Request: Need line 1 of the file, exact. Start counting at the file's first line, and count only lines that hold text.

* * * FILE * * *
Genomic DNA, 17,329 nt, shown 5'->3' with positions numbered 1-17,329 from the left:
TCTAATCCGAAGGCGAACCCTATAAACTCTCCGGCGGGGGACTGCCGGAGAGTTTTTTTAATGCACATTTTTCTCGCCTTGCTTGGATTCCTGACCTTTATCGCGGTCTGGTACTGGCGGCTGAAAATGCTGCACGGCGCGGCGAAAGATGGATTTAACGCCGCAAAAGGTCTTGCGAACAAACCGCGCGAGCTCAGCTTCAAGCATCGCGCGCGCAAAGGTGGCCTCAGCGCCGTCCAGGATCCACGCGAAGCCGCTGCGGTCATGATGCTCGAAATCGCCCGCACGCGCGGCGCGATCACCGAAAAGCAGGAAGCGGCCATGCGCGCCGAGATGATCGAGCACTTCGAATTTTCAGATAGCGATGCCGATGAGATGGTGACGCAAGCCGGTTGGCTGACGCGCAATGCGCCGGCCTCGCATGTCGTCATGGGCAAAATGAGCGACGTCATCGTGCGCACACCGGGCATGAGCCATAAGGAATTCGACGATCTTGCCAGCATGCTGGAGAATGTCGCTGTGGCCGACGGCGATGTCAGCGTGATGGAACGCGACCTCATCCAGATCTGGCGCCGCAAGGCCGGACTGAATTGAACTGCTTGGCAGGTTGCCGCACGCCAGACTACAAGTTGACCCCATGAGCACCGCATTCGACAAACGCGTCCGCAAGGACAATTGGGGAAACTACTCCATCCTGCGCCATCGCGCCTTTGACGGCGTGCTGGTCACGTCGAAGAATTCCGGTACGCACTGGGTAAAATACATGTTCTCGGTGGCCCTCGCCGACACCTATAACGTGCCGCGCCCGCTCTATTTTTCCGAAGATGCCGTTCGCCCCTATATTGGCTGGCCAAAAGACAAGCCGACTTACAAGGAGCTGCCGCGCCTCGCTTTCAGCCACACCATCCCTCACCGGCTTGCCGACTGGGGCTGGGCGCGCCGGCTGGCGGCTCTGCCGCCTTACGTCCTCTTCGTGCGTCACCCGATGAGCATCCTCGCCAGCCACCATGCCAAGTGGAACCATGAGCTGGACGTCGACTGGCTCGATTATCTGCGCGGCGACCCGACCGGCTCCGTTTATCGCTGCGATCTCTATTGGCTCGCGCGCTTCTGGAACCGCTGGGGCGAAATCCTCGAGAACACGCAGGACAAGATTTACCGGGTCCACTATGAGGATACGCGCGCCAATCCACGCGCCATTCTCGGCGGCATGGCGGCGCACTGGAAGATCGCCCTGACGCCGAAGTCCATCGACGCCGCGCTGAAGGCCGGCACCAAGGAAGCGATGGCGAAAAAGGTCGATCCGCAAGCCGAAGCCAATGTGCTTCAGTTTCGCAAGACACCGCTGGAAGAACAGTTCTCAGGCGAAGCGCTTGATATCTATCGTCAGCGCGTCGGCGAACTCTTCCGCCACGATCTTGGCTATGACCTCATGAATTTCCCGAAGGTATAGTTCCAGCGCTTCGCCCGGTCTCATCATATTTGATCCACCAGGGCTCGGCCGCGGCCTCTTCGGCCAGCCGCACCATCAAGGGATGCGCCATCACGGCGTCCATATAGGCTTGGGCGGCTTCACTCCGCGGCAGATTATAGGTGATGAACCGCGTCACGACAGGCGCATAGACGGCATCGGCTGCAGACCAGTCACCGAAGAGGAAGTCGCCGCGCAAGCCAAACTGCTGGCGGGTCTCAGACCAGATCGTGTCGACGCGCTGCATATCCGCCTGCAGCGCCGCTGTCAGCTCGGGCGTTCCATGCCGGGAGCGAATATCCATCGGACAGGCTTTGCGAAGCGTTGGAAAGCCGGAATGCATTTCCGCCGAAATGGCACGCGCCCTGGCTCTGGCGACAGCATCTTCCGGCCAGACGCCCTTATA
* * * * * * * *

Genomic DNA, 17,329 nt, shown 5'->3' with positions numbered 1-17,329 from the left: